But exaggerated is one thing it’s not. The actual debt due is bigger than the discounted figure of $188 billion. In other words, $188 billion is the present value of the unfunded liability if you reduce the debt by about 4 percent for every year remaining until it comes due.
That’s what gets overlooked in the tired argument about discount rates: the supposedly exaggerated figures are still less than the actual face value of the money going out the door.
Put another way, if all the public employees and retirees in the state sold their pension rights today for cash up front, they’d get around $320 billion; or, $188 billion more than the $132 billion the state’s pension funds had set aside.
All those investors would be recording assets worth $320 billion the state owed them. But the state, using soon-to-be-reformed government accounting rules, would be booking its debt at under $200 billion.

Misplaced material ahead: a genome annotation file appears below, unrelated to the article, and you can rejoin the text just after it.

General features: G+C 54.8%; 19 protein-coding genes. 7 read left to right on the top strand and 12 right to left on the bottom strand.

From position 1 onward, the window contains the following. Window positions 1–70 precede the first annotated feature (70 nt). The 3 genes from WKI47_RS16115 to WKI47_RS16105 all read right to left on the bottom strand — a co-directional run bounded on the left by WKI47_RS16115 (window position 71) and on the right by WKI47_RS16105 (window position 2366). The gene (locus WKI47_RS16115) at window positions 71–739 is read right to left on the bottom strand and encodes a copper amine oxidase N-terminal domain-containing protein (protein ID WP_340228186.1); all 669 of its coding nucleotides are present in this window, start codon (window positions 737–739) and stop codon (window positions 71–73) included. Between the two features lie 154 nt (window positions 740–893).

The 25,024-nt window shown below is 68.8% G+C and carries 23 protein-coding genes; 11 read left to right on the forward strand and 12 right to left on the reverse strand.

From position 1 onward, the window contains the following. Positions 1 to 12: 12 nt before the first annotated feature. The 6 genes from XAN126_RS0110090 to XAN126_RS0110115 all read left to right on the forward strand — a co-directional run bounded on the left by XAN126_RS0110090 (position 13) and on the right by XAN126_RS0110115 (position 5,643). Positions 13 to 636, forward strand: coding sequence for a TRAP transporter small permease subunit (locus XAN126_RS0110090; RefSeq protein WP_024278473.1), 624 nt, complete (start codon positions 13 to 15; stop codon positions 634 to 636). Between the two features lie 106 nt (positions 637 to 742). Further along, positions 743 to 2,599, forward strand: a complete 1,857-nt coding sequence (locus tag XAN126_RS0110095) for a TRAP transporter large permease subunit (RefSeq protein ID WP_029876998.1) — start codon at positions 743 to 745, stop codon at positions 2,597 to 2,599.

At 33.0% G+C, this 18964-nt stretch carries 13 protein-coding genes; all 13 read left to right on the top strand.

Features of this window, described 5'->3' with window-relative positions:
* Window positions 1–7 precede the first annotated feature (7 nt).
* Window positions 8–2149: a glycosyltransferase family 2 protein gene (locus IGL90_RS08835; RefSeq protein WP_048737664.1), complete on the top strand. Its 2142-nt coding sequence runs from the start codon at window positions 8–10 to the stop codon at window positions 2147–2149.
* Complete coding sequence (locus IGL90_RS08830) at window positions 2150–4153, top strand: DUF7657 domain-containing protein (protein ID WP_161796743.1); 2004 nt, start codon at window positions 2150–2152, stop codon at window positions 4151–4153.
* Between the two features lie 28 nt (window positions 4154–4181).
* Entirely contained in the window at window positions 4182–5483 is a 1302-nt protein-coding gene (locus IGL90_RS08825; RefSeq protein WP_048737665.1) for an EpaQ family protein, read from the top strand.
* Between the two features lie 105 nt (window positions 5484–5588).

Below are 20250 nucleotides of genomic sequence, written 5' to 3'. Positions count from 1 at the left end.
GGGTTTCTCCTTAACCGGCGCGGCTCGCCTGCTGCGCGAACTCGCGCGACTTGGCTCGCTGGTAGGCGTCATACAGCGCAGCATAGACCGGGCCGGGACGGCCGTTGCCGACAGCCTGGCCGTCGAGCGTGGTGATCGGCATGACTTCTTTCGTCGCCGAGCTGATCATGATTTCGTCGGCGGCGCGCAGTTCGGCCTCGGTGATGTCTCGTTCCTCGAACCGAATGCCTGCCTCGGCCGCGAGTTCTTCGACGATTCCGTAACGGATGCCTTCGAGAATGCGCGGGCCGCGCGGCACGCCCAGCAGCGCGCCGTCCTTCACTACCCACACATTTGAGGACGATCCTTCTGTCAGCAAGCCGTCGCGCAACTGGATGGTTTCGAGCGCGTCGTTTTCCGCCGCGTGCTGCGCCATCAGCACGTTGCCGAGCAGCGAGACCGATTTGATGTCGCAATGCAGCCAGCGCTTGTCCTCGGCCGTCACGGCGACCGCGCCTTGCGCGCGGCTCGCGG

Of course, nobody’s selling his pension, but the state still needs to come up with the money, and a $132 billion in investments isn’t going to cover it.
Even if you’re unconvinced that a risk-free rate of return is the right one to use, consider this: however you present the numbers, when Ohio ($188 billion) owes more than New York ($182 billion), you’ve got a problem.
Robert Novy-Marx and Joshua Rauh, economics professors at the University of Rochester and Stanford, respectively, recently calculated “how much additional money would have to be devoted annually to state and local pension systems to achieve full funding in 30 years, a standard period over which governments target fully funded pensions. Or, to put a finer point on it, we researched: How much will your taxes have to increase?”
They found that, on average, a tax increase of $1,385 per U.S. household per year would be required, starting immediately and growing with the size of the public sector.
Ohio’s taxes, would need to rise an average of $2,051 per household, the fifth-highest figure in the nation.
Once you begin to fathom the depth of this hole, you understand why officials like Ken Johnson are more interested in cashing in than doing something about the problem.